Adam Frank

Adam Frank is a contributor to the NPR blog 13.7: Cosmos & Culture. A professor at the University of Rochester, Frank is a theoretical/computational astrophysicist and currently heads a research group developing supercomputer code to study the formation and death of stars. Frank's research has also explored the evolution of newly born planets and the structure of clouds in the interstellar medium. Recently, he has begun work in the fields of astrobiology and network theory/data science. Frank also holds a joint appointment at the Laboratory for Laser Energetics, a Department of Energy fusion lab.

Frank is the author of two books: The Constant Fire, Beyond the Science vs. Religion Debate (University of California Press, 2010), which was one of SEED magazine's "Best Picks of The Year," and About Time, Cosmology and Culture at the Twilight of the Big Bang (Free Press, 2011). He has contributed to The New York Times and magazines such as Discover, Scientific American and Tricycle.

Frank's work has also appeared in The Best American Science and Nature Writing 2009. In 1999 he was awarded an American Astronomical Society prize for his science writing.

This week, you can't reach me by email, or text, or Tweet.

This week, I'm not taking anyone's calls, either.

That's because I'm walking the Appalachian Trail — alone. And while I am, without doubt, scared of being eaten by a bear, I'll be out there looking for that most precious of possibilities: solitude.

Human civilization began about 10,000 years ago with dawn of agriculture (give or take a millennia or so). This seems like such a long time that it can be hard to reconcile with the short span of our lives.

But there is another way to look at it that puts not just civilization, but the whole of your ancestry, in a different light.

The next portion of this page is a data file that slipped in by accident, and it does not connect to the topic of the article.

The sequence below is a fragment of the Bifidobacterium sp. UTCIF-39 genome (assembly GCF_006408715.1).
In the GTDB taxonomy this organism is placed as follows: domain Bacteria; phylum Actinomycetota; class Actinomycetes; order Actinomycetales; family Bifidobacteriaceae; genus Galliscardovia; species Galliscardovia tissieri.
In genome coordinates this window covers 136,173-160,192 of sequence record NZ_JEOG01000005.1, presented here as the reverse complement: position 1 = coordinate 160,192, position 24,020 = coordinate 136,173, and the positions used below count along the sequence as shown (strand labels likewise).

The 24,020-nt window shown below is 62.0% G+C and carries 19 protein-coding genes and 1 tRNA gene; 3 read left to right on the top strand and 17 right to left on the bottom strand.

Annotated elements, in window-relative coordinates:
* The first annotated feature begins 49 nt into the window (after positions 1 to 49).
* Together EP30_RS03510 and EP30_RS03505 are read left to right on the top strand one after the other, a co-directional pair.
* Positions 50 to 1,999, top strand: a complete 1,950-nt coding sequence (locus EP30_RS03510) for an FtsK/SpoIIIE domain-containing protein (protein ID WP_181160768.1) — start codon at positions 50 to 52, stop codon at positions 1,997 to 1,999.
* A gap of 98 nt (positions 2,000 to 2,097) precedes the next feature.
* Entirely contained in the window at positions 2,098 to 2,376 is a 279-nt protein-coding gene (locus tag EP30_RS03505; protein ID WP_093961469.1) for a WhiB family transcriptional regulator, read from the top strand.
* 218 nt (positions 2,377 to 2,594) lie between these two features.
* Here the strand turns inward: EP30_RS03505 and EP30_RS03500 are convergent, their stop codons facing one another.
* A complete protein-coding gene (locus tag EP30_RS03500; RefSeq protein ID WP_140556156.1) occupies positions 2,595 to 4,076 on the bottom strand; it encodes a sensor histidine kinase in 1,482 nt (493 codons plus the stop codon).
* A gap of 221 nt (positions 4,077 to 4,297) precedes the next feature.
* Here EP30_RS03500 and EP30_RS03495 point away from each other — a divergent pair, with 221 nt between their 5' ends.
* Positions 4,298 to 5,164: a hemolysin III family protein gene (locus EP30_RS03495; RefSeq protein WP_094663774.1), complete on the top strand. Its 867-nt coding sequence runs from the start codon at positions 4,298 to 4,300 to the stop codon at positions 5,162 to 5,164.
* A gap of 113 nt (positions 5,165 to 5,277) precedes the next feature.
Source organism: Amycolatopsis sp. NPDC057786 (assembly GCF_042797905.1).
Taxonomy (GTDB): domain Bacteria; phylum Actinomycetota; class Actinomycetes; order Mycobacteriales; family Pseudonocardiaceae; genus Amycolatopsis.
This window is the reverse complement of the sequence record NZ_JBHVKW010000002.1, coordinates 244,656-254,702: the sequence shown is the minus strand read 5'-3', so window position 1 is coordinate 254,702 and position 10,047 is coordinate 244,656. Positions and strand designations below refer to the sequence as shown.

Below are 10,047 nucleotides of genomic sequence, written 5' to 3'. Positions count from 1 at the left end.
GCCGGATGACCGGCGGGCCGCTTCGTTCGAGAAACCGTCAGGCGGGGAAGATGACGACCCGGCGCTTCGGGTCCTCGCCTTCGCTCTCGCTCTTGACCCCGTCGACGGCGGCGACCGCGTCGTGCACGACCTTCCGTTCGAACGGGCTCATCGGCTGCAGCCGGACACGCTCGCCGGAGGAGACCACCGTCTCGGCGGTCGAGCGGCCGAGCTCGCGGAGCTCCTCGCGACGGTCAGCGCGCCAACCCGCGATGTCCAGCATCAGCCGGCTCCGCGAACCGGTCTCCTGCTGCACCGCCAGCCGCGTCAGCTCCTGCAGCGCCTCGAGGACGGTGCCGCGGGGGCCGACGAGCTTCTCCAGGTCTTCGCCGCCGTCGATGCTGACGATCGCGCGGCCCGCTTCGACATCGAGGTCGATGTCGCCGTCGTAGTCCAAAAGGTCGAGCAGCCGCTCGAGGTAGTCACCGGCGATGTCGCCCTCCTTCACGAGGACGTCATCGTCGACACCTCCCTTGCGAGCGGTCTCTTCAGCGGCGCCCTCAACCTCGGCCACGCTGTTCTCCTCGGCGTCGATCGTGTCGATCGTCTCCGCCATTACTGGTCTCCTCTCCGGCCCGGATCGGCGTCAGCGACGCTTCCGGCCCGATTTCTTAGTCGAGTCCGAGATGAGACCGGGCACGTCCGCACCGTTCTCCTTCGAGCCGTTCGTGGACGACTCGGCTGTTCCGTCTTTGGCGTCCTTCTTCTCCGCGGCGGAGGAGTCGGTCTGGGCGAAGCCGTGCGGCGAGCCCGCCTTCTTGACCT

The growth of income disparity across the world has now become so well-documented that even some rich people see it as a danger to society.

But the scale of the problem makes it seem like there's not much ordinary, not-so-rich folks can do about it in their ordinary, not-so-rich lives.

Now that we're well past the start of spring, you're probably inured already to all the green.

I mean, after those long months of winter, everyone's pumped about the first buds and shoots — so bright green and promising. But then, it's all ho-hum, leaves everywhere — whatever.

Well, not me, pal.

See, this spring I've been digging in on photosynthesis for some research I'm doing and, I gotta tell you, it's blowing my mind.

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We usually turn to NPR blogger Adam Frank to explore ideas about outer space. Today, he has this commentary on the messy business of politics and how it's affecting the climate.

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Time now for short answers to big questions. A while back, we asked you to challenge astrophysicist and NPR blogger Adam Frank with your questions about physics, astronomy or science in general. You did. And Adam Frank is here with some answers. Hi, there.

So, it's Election Day here in the United States.

Every presidential election seems important, but I am sure that I am not alone in thinking this one is different, maybe more important than most.

So, please, go vote.

When you're done, I give you (once again) Carl Sagan's beautiful "Pale Blue Dot" speech to put it all in perspective.

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Marvel's latest superhero movie, "Doctor Strange," worked its magic on audiences over the weekend and led the box office.

(SOUNDBITE OF FILM, "DOCTOR STRANGE")

Revolutionary discoveries don't always breakthrough the hustle of daily life.

After all, when the Wright Brothers lifted their rickety plane off the sands of Kitty Hawk, the rest of the world was just out buying their eggs, milk and toilet paper. On that day who knew — or could imagine — that decades into the future millions of people would be sitting in giant jet-planes watching Direct TV and soaring five miles above the planet's surface.

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You are trapped in space. Seriously. You're captured, cornered, mired. You're totally stuck and there's not a damn thing you can do about it.

You're trapped in space and what that really means is you're trapped in three dimensions.

To get a gist of what I'm talking about, imagine for a moment you're walking through the woods and a bear magically appears in front of you.

To escape this angry bear, which direction would you run?

Does the size of space — those zillions of stars and zillions of miles of nothing between them — freak you out?

Well, if it does, guess what?

You're not alone.

I give a lot of public talks about the universe. Really. It's in my job description:

  • Astronomer. Check.